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Thu, Dec 18, 2014

Subaru XV Crosstrek is a different kind of hybrid

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Subaru XV Crosstrek is a different kind of hybrid | 2014, Subaru, Crosstrek, electric, hybrid, auto digest

The 2014 Subaru XV Crosstrek Photo courtesy of Subaru

On the surface it seems as if the 2014 Subaru XV Crosstrek Hybrid might be analogous to a favorite catchphrase from the Monty Python’s Flying Circus television comedy series in the early 1970s -- “And now for something completely different.” After all it’s the first Hybrid to wear a Subaru name tag. 

‘Completely different’ it’s not, however – it’s still the same solid, all-wheel drive dependable Subaru we’ve come to expect from the spunky car company.

No longer merely a niche brand, Subaru has stepped out dramatically during the last few years of the ‘car crisis’ posting record sales gains even when other brands were crashing. We think part of the reason for that success is that Subaru marches to the beat of a different drummer, producing dependable and innovative products reflecting Subaru’s unique point of view, not merely following the crowd.

While other companies might have dropped all-wheel drive or gone to a more traditional in-line four-cylinder engine in the effort to stretch fuel economy numbers, Subaru maintained the technologies that have brought it success.

Developed from the popular XV Crosstrek, the Hybrid is every bit as rugged and capable as the gas model maintaining all the characteristics that set it apart from competitors including  their famous Symmetrical All-Wheel Drive. It even has 8.7 inches of ground clearance allowing the hybrid to really get off-road.  For example, when was the last time you saw a Prius ford a stream, an Insight climb a mountain or a C-Max charge through deep snow.

Competitors will post higher MPG numbers, but the XV Crosstrek doesn’t compromise the lifestyles of its active customers. The Crosstrek Hybrid builds from the same 148-hp four-cylinder Boxer engine, but integrates an electric motor into the continuously variable transmission (CVT) bringing the total system horsepower up to 160. That means more horsepower to all four wheels giving it more power to performance.

The engine is equipped with some new technologies like the auto Start-Stop system to shut down the engine while waiting for traffic signals. The 100.8V, 13.5kW nickel-metal hydride battery, which is mounted under the rear floor area, is recharged through regenerative braking.

The Hybrid system adapts to conditions and is capable of using only the electric motor (for short distances up to 25 mph) or the gasoline engine or both.  When it’s in the electric-only mode, there is a warning system which creates a sound from a speaker mounted below the right headlight to warn pedestrians. The starter and alternator are the same unit so there is no starter grinding and a smooth start up.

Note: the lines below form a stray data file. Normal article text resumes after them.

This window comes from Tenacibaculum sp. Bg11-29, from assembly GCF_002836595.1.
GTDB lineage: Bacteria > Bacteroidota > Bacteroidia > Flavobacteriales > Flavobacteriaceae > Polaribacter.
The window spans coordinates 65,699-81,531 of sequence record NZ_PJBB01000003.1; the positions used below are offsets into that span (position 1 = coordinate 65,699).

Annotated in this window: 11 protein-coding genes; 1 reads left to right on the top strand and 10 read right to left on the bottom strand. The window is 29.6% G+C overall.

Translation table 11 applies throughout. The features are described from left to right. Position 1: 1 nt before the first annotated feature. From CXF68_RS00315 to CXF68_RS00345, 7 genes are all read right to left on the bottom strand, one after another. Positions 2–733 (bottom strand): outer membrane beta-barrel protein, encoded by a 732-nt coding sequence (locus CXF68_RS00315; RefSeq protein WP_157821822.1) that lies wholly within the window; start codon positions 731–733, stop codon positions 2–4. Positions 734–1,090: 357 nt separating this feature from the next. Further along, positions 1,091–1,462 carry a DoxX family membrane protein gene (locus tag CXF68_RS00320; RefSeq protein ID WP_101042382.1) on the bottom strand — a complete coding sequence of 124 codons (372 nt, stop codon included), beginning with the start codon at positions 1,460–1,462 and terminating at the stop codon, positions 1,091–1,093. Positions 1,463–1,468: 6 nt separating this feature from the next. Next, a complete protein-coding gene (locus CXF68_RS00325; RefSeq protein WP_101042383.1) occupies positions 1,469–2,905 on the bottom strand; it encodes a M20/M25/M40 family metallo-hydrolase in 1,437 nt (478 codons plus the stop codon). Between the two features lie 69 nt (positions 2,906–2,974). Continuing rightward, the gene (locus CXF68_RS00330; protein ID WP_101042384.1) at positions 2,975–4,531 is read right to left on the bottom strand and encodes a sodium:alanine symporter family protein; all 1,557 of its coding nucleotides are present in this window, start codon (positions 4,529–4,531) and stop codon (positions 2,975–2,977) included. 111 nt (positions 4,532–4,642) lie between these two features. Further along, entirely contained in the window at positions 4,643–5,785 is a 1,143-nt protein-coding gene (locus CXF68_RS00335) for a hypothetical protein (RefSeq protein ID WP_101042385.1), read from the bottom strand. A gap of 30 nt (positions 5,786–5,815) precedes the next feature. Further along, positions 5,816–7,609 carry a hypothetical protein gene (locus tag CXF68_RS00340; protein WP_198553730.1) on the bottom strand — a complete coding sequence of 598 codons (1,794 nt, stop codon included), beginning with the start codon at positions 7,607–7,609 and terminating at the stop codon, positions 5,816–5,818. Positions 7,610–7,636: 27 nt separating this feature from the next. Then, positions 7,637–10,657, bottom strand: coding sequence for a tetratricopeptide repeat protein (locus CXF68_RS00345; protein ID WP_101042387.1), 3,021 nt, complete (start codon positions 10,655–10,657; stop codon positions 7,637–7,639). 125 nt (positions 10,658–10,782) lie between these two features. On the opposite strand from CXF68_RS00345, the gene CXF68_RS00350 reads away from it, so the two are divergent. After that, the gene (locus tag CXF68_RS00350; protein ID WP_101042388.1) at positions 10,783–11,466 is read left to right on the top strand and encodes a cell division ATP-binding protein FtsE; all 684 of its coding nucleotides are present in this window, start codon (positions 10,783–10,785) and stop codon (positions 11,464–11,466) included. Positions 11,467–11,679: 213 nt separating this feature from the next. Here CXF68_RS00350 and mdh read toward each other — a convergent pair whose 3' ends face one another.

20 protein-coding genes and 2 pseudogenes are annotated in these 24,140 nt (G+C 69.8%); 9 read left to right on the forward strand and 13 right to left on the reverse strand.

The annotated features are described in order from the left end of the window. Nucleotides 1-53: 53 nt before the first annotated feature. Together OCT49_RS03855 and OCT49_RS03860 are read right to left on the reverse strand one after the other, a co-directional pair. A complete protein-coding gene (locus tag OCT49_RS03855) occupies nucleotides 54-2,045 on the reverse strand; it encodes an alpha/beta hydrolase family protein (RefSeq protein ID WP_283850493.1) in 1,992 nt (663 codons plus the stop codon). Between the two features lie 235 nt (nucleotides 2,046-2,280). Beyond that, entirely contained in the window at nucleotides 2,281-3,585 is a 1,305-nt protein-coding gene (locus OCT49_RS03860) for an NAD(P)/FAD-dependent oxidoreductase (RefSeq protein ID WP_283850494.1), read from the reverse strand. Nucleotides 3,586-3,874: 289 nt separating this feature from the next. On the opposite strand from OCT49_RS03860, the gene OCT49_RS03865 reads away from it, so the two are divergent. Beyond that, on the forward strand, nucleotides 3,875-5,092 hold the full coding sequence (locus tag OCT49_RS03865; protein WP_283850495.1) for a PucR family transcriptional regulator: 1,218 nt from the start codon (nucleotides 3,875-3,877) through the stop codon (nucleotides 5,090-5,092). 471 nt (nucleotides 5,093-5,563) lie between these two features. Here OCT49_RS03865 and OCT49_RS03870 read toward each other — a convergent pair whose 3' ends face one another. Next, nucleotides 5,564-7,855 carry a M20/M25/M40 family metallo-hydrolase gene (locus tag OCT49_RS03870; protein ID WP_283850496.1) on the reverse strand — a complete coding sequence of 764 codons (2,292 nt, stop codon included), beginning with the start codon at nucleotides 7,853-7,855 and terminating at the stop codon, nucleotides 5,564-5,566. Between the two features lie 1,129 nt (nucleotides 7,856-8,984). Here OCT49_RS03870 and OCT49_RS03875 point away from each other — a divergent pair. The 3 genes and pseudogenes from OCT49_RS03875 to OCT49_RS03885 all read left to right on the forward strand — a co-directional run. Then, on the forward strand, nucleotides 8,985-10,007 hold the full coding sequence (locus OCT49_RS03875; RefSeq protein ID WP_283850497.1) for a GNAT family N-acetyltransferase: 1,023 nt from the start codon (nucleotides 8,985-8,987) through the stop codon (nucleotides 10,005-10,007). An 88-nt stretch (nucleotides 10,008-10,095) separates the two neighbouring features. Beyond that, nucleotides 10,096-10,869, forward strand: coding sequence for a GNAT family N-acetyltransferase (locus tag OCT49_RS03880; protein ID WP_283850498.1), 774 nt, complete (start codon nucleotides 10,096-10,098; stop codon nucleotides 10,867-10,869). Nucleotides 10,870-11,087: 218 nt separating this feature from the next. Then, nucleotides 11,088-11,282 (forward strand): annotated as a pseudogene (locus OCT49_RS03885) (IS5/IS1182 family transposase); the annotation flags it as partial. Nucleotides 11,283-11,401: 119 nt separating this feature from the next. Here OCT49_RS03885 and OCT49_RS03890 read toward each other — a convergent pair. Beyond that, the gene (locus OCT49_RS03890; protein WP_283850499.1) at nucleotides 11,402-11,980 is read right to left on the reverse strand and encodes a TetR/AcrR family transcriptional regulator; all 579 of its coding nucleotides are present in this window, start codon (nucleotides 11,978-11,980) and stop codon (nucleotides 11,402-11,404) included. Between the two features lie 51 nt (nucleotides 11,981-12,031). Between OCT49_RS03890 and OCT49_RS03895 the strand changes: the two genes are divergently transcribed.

Other than the engine shutting down at stop lights, and the acceleration a little quicker, the Hybrid Crosstrek drives about the same as the gasoline only model. The Lineartronic® CVT is more positive than some models we’ve driven, and we like that it has steering wheel mounted paddle shifters for better driver control.  

The Hybrid rides on low-rolling resistance all-season tires to improve fuel economy, but we thought they were noisier than average on some of Washington state’s rough textured pavement.  It also has a new Active Grille Shutter system that closes off much of the grille area making the Hybrid more aerodynamic.

The Hybrid fuel economy numbers are 29 mpg city, 33 mpg highway and 31 mpg combined. That compares with the gas version of 25/33/28 mpg -- not a massive increase, but an increase.

The 2014 Subaru Crosstrek Hybrid is available in two trim levels. The base model, which has a starting price of $26,820, including the destination charge, has a good selection of features like cruise control, rear vision camera, keyless entry/start and even heated seats. The upper level Touring version jumps the price to $30,120, but adds leather seating, power moonroof and navigation system. The navigation system includes a premium audio with Sirius XM satellite radio, and a long list of connectivity features. The system’s Aha® smartphone integration system adds internet radio stations and newsfeeds along with features like audio books.  Non-hybrid versions of the Crosstrek range in price from $22,820 to $25,320.

The interior of the base model we tested was quite utilitarian with not a lot of bling, but comfortable and well organized. The gauges are large and easy to read, and we appreciated the multi-function display mounted under a visor on the top of the dash. Many drivers will like slightly higher ride height, which not only provides a better view of traffic, but it makes the Hybrid a near perfect height to get into – no having to drop down into the seat, merely turn, sit and swing your legs in.

Hybrid batteries eat up interior space in some cars, but the low placement under the rear of the XV Crosstrek Hybrid uses less space than the average briefcase. With the rear seatbacks in place, cargo space is still 21.5 cubic feet and 50.2 cubic feet when the seat backs are folded. The cargo space also has a standard cover and a removable waterproof tray.
Someone shopping for a super high mileage hybrid should shop elsewhere, but for someone that wants to get good mileage, clean emissions and have a vehicle that will still do all that fun, down and dirty, active lifestyle driving….the 2014 Subaru XV Crosstrek Hybrid may be your perfect car.

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2014, auto digest, Crosstrek, electric, hybrid, Subaru
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